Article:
Spectroscopic Measurement

  • ID: 1763588
  • Book
  • 268 Pages
  • Elsevier Science and Technology
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Electromagnetism, quantum mechanics, statistical mechanics, molecular spectroscopy, optics and radiation form the foundations of the field. On top of these rest the techniques applying the fundamentals (e.g. Emission Spectroscopy, Laser Induced Fluorescence, Raman Spectroscopy). This book contains the basic topics associated with optical spectroscopic techniques. About 40 major sources are distilled into one book, so researchers can read and fully comprehend specific optical spectroscopy techniques without visiting many sources.

Optical diagnostics are widely used in combustion research. Ideas first proposed here are now applied in other fields, including reacting flows for materials production (CVD reactors, oxidation reactors and some plasma work), atmospheric sensing, measuring constituents of exhaled human breath (to indicate stress in airway passages and the lungs and hence,e.g., provide a very early indicator of lung cancer).

Researchers not formally trained who apply spectroscopy in their research need the detail in this book to ensure accuracy of their technique or to develop more sophisticated measurements.
Time is valuable and future research will benefit. Learning "on the fly" can involve direct information on a specific diagnostic technique rather than gaining the background necessary to go into further depth.

Please Note: This is an On Demand product, delivery may take up to 11 working days after payment has been received.

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Preface

Acknowledgments


Nomenclature


1 Introduction


1.1 Spectroscopic Techniques


1.2 Overview of the Book


1.3 How to Use This Book


1.4 Concluding Remarks and Warnings


2 A Brief Review of Statistical Mechanics


2.1 Introduction


2.2 The Maxwellian Velocity Distribution


2.3 The Boltzmann Energy Distribution


2.4 Molecular Energy Distributions


2.5 Conclusions


3 The Equation of Radiative Transfer


3.1 Introduction


3.2 Some Definitions


3.2.1 Geometric Terms


3.2.2 Spectral Terms


3.2.3 Relationship to Simple Laboratory Measurements


3.3 Development of the ERT


3.4 Implications of the ERT


3.5 Photon Statistics


3.6 Conclusions


4 Optical Electromagnetics


4.1 Introduction


4.2 Maxwell's Equations in Vacuum


4.3 Basic Conclusions from Maxwell's Equations


4.4 Material Interactions


4.5 Brief Mention of Nonlinear Effects


4.6 Irradiance


4.7 Conclusions


5 The Lorentz Atom


5.1 Classical Dipole Oscillator


5.2 Wave Propagation Through Transmitting Media


5.3 Dipole Emission


5.3.1 Dipole Emission Formalism


5.3.2 Dipole Radiation Patterns


5.4 Conclusions


6 Classical Hamiltonian Dynamics


6.1 Introduction


6.2 Overview of Hamiltonian Dynamics


6.3 Hamiltonian Dynamics and the Lorentz Atom


6.4 Conclusions


7 An Introduction to Quantum Mechanics


7.1 Introduction


7.2 Historical Perspective


7.3 Additional Components of Quantum Mechanics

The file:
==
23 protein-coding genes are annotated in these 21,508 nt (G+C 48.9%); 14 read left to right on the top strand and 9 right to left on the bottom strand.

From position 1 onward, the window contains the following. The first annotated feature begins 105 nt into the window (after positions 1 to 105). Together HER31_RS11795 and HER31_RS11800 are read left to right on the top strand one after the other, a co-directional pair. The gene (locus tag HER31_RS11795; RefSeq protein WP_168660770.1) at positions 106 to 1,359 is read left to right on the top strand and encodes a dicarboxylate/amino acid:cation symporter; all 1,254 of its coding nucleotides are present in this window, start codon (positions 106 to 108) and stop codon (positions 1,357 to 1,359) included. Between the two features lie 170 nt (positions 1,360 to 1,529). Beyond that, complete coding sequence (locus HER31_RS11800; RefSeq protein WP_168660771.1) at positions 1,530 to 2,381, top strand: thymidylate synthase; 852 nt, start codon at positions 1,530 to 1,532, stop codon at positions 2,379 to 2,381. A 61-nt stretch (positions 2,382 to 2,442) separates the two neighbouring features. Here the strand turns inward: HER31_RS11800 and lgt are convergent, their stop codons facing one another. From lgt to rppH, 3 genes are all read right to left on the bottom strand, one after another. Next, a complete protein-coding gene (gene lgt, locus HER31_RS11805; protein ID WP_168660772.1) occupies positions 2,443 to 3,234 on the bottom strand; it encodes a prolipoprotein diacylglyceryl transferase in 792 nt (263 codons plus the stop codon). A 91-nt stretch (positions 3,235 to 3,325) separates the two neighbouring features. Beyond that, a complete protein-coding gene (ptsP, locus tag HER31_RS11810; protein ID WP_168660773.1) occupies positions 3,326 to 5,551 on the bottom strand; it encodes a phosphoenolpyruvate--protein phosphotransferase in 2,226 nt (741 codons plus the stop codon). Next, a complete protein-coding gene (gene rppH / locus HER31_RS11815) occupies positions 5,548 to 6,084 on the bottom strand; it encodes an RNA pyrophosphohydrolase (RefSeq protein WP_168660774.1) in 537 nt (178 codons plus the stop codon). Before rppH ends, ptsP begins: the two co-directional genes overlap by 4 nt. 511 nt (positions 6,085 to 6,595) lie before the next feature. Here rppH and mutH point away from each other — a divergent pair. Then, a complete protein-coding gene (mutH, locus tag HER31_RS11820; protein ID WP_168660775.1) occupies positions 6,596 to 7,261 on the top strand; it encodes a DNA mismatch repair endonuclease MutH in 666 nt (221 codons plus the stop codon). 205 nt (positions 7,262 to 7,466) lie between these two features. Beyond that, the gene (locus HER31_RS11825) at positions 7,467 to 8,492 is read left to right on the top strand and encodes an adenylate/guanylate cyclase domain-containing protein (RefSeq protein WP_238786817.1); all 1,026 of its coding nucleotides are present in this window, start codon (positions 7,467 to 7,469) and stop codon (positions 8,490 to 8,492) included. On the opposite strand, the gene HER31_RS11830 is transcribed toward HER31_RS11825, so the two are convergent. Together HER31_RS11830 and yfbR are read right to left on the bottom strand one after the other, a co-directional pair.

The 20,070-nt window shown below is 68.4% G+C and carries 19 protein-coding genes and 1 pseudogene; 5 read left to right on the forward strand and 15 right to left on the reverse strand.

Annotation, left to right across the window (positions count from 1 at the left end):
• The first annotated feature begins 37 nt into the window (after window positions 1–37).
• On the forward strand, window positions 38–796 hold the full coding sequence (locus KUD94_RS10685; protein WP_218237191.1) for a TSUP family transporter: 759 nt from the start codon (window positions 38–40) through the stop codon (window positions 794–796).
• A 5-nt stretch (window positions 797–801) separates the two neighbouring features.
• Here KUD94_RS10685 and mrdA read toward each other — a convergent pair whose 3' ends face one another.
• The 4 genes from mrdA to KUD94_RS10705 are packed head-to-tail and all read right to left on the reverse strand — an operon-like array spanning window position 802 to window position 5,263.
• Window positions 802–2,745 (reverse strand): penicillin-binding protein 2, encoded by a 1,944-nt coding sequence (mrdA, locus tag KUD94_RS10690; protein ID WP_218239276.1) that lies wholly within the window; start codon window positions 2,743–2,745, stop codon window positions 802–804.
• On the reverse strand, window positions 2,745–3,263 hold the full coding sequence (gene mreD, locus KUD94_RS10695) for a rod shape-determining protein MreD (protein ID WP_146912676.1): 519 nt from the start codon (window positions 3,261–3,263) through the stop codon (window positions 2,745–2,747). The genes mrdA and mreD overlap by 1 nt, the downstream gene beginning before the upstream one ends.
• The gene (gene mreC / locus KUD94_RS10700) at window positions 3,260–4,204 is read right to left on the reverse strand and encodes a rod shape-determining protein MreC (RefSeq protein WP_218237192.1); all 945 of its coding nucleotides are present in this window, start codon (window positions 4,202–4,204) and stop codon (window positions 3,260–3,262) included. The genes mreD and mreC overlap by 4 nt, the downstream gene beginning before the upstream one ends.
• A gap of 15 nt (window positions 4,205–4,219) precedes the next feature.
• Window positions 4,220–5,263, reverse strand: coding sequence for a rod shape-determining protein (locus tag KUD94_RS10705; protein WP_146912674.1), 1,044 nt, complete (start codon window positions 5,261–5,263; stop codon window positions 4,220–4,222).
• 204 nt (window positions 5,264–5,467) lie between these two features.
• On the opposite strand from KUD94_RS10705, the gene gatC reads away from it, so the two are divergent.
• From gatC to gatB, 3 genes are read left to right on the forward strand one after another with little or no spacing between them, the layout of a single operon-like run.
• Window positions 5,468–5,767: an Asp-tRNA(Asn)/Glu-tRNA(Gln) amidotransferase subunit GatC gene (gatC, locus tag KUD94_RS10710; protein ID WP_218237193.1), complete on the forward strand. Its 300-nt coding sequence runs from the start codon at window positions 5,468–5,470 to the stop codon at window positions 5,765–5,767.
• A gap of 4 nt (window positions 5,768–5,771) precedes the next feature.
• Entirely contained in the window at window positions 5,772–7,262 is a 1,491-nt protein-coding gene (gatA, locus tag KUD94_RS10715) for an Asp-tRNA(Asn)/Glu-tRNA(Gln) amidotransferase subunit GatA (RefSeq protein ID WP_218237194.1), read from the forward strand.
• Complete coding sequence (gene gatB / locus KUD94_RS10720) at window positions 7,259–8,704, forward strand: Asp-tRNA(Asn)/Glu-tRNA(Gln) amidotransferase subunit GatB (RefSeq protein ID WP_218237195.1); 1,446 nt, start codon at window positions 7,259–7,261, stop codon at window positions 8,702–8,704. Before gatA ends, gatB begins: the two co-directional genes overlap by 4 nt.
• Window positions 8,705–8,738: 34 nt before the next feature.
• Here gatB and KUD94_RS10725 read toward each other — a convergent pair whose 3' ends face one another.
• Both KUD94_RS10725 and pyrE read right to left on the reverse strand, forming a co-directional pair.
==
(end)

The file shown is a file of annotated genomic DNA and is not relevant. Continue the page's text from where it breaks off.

7.4 Postulates of Quantum Mechanics


7.5 Conclusions


8 Atomic Spectroscopy


8.1 Introduction


8.2 The One-Electron Atom


8.2.1 Definition of V


8.2.2 Approach to the SchrSdinger Equation


8.2.3 Introduction to Selection Rules and Notation


8.2.4 Magnetic Moment


8.2.5 Selection Rules, Degeneracy, and Notation


8.3 Multi-Electron Atoms


8.3.1 Approximation Methods


8.3.2 The Pauli Principle and Spin


8.3.3 The Periodic Table


8.3.4 Angular Momentum Coupling


8.3.5 Selection Rules, Degeneracy, and Notation


8.4 Conclusion


9 Molecular Spectroscopy


9.1 Introduction


9.2 Diatomic Molecules


9.2.1 Approach to the Schr6dinger Equation


9.2.2 Rotation-Vibration Spectra and Corrections to Simple Models


9.2.3 A Review of Ro-Vibrational Molecular Selection Rules


9.2.4 Electronic Transitions


9.2.5 Electronic Spectroscopy


9.2.6 Selection Rules, Degeneracy, and Notation


9.3 Polyatomic Molecules


9.3.1 Symmetry and Point Groups


9.3.2 Rotation of Polyatomic Molecules


9.3.3 Vibrations of Polyatomic Molecules


9.3.4 Electronic Structure


9.4 Conclusions


10 Resonance Response


10.1 Einstein Coefficients


10.1.1 Franck-Condon and HSnl-London factors


10.2 Oscillator Strengths


10.3 Absorption Cross-sections


10.4 Band Oscillator Strengths


10.5 Conclusions


11 Line Broadening


11.1 Introduction


11.2 A Spectral Formalism


11.3 General Description of Optical Spectra


11.4 Homogeneous Broadening


11.5 Inhomogeneous Broadening


11.6 Combined Mechanisms: The Voigt Profile


11.7 Conclusions


12 Polarization


12.1 Introduction


12.2 Polarization of the Resonance Response


12.3 Absorption and Polarization


12.4 Polarized Radiant Emission


12.5 Photons and Polarization


12.6 Conclusions


13 Rayleigh and Raman Scattering


13.1 Introduction


13.2 Polarizability


13.3 Classical Molecular Scattering


13.4 Rayleigh Scattering


13.5 Raman Scattering


13.5.1 Raman Flowfield Measurements


13.6 Conclusions


14 The Density Matrix Equations


14.1 Introduction


14.2 Development of the DME


14.3 Interaction with an Electromagnetic Field


14.4 Multiple Levels and Polarization in the DME


14.5 Two-level DME in the Steady-state Limit


14.6 Conclusions


A Units


B Constants


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Linne, Mark A.
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